Robert Stack’s Spanier character stomps through Tokyo like a thorough Ugly American, yelling at people for not speaking English and roughing up Pachinko operators employed by American gangster bosses. He finally connects with cool operator Sandy, who is impressed by his tough-guy manner. Fuller’s style might be called comic book/travelogue/graphic. At one point Spanier walks a complicated path of gangplanks between some boats on a canal, ostensibly to ask some questions but really to show off the undeniably authentic location. In search of Mariko, the widow of an American gangster (Shirley Yamaguchi), he comes upon a kabuki troupe rehearsing on the roof of their theater. Fuller obviously doesn’t have any lights to shoot in the theater below; he has them up there in the cold to get the color and costumes for a dynamic trucking shot. Most of the interiors seem to have been filmed back on the Fox lot in Los Angeles. Spanier meets Sandy in a nifty reveal when Cameron Mitchell knocks him through a CinemaScope-shaped paper screen. The entire gang is waiting on the other side.
With the trip to Japan being the film’s one fiscal extravagance, Fuller cut corners where possible. Most of the actors playing Sandy’s gang probably never left Hollywood, although Cameron Mitchell is seen outside a castle moat and Robert Ryan definitely shows up for the finale. A second look at the picture is required to catch all of the Japanese locations matched (presumably) with California stage settings.
It appears that ten years later, critic-turned-director Jean-Luc Godard used Eddie Spanier as a behavior model for his take on the Lemmy Caution character in his Alphaville. Both secret agents are strangers stalking through an alien culture. They show contempt for most everything they see, at least until an attractive skirt catches their eye.
House of Bamboo traces themes through decades of crime films. Sandy hands over a wad of bills for Spanier to use to buy a new suit. “I like my boys to look sharp,” says Sandy, a line that echoes Little Caesar while also adding a homoerotic streak to Sandy’s obvious psychosis. Other scenes like the execution of a wounded comrade during a getaway, and the way a train robbery is blocked with the thieves attacking from beneath a railroad overpass, point forward to The Wild Bunch, a movie that blends western and gangster mythologies.
The movie pays off with two kinds of spectacle. Fuller stages a (for 1955) wild shootout at a fascinating kiddie playground atop a multi-story department store. According to Fuller’s autobiography the store was owned by Nikkatsu of movie studio fame. A giant ride at the very top suspends the little kids eight or ten floors above the street, which to this parent seems like insanity. But it makes a unique location for a final duel. Besides Fuller’s realistic use of bullet impacts and stereophonic sound effects, the globe-shaped ride harkens back to the “Top of the World” theme from White Heat or the various mentions of “Cook’s Tours” and “See the World” in the earliest of gangster films.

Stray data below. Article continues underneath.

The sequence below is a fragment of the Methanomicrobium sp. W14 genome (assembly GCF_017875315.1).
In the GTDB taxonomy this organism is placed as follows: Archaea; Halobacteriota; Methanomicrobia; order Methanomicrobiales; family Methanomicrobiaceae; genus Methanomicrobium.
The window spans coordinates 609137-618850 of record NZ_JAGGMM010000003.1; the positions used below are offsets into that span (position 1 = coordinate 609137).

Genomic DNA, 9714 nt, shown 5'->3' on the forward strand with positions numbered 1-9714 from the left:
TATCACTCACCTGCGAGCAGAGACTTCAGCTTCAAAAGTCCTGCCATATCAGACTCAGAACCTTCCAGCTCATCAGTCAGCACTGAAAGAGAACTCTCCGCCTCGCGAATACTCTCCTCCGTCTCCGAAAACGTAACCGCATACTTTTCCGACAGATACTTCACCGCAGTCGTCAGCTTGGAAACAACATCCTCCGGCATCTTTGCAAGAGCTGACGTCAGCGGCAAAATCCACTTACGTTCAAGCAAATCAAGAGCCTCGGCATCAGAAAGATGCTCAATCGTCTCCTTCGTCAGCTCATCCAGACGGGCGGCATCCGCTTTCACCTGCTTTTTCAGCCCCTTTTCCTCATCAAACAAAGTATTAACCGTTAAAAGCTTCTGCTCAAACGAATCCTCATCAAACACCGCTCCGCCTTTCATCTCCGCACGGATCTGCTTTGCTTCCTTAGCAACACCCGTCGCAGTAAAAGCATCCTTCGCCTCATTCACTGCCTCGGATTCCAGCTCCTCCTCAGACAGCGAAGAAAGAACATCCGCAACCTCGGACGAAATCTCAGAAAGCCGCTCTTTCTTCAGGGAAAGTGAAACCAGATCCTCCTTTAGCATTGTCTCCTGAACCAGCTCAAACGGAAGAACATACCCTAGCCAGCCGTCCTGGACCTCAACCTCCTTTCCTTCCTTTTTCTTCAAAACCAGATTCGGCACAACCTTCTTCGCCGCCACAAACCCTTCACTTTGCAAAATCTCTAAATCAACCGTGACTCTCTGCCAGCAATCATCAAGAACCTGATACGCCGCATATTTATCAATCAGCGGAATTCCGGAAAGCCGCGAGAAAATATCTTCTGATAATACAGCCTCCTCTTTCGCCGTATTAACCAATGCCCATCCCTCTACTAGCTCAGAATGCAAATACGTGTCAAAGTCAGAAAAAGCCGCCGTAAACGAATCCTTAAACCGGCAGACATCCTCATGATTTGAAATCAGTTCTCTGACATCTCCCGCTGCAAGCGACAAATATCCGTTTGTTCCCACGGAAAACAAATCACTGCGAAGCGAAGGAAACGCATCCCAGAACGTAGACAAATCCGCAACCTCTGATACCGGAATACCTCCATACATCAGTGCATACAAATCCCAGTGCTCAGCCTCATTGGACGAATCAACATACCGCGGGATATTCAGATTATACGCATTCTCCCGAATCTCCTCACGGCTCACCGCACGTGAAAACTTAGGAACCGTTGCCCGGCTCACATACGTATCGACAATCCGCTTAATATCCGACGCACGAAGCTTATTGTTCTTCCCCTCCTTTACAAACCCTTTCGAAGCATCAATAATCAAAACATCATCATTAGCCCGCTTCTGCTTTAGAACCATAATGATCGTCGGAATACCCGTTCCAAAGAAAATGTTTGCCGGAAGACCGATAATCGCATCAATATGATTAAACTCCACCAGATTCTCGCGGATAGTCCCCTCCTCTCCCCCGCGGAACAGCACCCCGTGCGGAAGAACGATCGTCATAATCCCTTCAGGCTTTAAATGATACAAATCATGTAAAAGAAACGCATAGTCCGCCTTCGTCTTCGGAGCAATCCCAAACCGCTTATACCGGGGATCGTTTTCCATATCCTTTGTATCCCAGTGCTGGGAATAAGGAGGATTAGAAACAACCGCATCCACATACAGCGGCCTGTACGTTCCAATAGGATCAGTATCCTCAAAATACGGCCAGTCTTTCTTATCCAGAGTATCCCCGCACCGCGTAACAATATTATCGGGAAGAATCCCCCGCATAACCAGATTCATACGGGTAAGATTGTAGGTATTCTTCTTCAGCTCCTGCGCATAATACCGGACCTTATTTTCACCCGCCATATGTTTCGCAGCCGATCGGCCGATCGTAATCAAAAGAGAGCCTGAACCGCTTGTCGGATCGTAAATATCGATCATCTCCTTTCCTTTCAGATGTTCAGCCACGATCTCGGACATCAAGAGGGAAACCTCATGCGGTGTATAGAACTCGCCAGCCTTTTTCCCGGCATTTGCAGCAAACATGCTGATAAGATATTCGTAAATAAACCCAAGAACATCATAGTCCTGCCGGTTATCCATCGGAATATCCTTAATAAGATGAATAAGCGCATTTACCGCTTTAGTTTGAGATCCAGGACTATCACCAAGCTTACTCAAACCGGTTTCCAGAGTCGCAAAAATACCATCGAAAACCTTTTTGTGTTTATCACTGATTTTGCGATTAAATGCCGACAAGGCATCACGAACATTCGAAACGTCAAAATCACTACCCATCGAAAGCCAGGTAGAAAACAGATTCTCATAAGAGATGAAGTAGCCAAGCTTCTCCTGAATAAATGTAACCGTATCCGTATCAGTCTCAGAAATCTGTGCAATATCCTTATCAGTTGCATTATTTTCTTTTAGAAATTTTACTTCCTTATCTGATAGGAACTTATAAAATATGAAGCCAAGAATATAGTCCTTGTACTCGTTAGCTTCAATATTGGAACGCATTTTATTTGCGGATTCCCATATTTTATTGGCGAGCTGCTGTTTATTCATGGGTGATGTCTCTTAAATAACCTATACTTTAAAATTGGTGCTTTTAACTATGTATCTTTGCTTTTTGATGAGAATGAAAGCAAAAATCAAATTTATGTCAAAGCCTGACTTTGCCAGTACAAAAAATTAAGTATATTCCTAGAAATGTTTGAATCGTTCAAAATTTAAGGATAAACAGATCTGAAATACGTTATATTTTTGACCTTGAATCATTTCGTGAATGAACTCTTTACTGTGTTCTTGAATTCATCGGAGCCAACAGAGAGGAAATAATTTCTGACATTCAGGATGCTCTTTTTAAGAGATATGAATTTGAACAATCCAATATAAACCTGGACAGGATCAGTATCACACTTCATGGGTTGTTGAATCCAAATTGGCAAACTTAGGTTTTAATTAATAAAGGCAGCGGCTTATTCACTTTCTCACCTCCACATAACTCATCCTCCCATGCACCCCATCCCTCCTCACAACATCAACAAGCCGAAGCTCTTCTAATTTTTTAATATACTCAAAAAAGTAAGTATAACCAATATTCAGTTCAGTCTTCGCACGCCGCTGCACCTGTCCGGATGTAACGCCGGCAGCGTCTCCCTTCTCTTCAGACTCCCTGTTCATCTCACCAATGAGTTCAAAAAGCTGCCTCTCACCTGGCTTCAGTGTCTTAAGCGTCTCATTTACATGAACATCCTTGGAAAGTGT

An even more sensational pre-climax is the culmination of Sandy Dawson’s mania. It may have been invisible to all the actors save Robert Ryan, as Fuller claims, but Sandy’s preferential attraction to Robert Stack couldn’t be more obvious. Sandy asks the whole gang why he broke his own rule and saved Spanier, while Griff looks hurt and jealous in the background. Sandy’s military obsession is shown to be just one facet of his psychosis, as he takes personal charge of Spanier. Sandy makes it his business to supervise Spanier’s kimono Mariko, as if she were his proxy. With Robert Stack playing most of his scenes with the same blank stare, this is Robert Ryan’s film all the way.
Finally, Sandy’s mistaken revenge against a squealer results in the kinkiest violent act ever in a film noir: he bursts into a Japanese bath and without pause empties six shots through a wooden bathtub. Then he gently lifts the head of the man he’s just killed and explains why it was necessary. Even today, the scene is so jolting it often gets an unintentional laugh, an audience defense mechanism against the outlandishness of it all. Fuller’s staging and Ryan’s performance in the one-shot scene are remarkable.
Shirley Yamaguchi is said to have been a Boston resident and accomplished actress; 3 House of Bamboo teems with other notables in roles large and small. Cameron Mitchell (Blood and Black Lace) is excellent considering that Fuller never really gives him a close-up. The same goes for DeForest Kelley’s unbilled henchman Charlie, he of the wicked grin and smart remark. Brad Dexter (The Magnificent Seven) is colorless as the military policeman and Sessue Hayakawa (Bridge on the River Kwai) has almost nothing to do as his opposite number in the Tokyo police. Members of Sandy’s gang without dialogue include Robert Quarry (Count Yorga, Vampire), Biff Elliott (I, The Jury), John Doucette and Harry Carey Jr.. Mariko’s uncle is played by Teru Shimada, the industrialist Osato in the much later You Only Live Twice. 1